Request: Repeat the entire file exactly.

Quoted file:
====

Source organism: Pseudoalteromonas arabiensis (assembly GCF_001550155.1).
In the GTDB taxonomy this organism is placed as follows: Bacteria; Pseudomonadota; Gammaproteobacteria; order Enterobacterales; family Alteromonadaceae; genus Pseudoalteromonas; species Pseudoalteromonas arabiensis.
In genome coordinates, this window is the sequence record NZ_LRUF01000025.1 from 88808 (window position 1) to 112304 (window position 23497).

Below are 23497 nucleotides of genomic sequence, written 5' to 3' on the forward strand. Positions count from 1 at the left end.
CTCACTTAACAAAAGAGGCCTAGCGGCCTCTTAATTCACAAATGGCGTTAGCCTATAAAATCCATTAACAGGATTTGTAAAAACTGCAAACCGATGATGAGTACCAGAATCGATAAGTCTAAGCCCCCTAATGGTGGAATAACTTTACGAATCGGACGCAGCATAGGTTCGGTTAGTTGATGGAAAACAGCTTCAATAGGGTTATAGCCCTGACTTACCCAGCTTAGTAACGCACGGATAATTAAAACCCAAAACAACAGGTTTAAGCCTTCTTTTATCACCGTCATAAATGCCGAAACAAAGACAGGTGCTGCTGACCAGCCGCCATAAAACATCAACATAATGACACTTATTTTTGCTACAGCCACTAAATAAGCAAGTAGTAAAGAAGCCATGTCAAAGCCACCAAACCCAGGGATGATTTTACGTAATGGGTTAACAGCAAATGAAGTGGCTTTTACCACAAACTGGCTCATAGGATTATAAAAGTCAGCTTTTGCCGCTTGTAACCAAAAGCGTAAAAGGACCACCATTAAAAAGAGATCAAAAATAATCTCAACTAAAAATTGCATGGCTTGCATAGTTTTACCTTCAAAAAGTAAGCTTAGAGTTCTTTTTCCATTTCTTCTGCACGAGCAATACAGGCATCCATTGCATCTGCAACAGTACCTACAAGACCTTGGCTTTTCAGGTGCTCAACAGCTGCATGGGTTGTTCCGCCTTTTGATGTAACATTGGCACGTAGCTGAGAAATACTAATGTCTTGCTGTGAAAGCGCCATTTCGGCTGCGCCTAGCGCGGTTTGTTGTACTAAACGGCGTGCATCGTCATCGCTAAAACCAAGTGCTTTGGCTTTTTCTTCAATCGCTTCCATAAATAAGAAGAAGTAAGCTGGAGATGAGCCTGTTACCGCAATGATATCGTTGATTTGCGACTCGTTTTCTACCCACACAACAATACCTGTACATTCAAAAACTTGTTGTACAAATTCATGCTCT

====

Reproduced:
Source organism: Pseudoalteromonas arabiensis (assembly GCF_001550155.1).
In the GTDB taxonomy this organism is placed as follows: Bacteria; Pseudomonadota; Gammaproteobacteria; order Enterobacterales; family Alteromonadaceae; genus Pseudoalteromonas; species Pseudoalteromonas arabiensis.
In genome coordinates, this window is the sequence record NZ_LRUF01000025.1 from 88808 (window position 1) to 112304 (window position 23497).

Below are 23497 nucleotides of genomic sequence, written 5' to 3' on the forward strand. Positions count from 1 at the left end.
CTCACTTAACAAAAGAGGCCTAGCGGCCTCTTAATTCACAAATGGCGTTAGCCTATAAAATCCATTAACAGGATTTGTAAAAACTGCAAACCGATGATGAGTACCAGAATCGATAAGTCTAAGCCCCCTAATGGTGGAATAACTTTACGAATCGGACGCAGCATAGGTTCGGTTAGTTGATGGAAAACAGCTTCAATAGGGTTATAGCCCTGACTTACCCAGCTTAGTAACGCACGGATAATTAAAACCCAAAACAACAGGTTTAAGCCTTCTTTTATCACCGTCATAAATGCCGAAACAAAGACAGGTGCTGCTGACCAGCCGCCATAAAACATCAACATAATGACACTTATTTTTGCTACAGCCACTAAATAAGCAAGTAGTAAAGAAGCCATGTCAAAGCCACCAAACCCAGGGATGATTTTACGTAATGGGTTAACAGCAAATGAAGTGGCTTTTACCACAAACTGGCTCATAGGATTATAAAAGTCAGCTTTTGCCGCTTGTAACCAAAAGCGTAAAAGGACCACCATTAAAAAGAGATCAAAAATAATCTCAACTAAAAATTGCATGGCTTGCATAGTTTTACCTTCAAAAAGTAAGCTTAGAGTTCTTTTTCCATTTCTTCTGCACGAGCAATACAGGCATCCATTGCATCTGCAACAGTACCTACAAGACCTTGGCTTTTCAGGTGCTCAACAGCTGCATGGGTTGTTCCGCCTTTTGATGTAACATTGGCACGTAGCTGAGAAATACTAATGTCTTGCTGTGAAAGCGCCATTTCGGCTGCGCCTAGCGCGGTTTGTTGTACTAAACGGCGTGCATCGTCATCGCTAAAACCAAGTGCTTTGGCTTTTTCTTCAATCGCTTCCATAAATAAGAAGAAGTAAGCTGGAGATGAGCCTGTTACCGCAATGATATCGTTGATTTGCGACTCGTTTTCTACCCACACAACAATACCTGTACATTCAAAAACTTGTTGTACAAATTCATGCTCT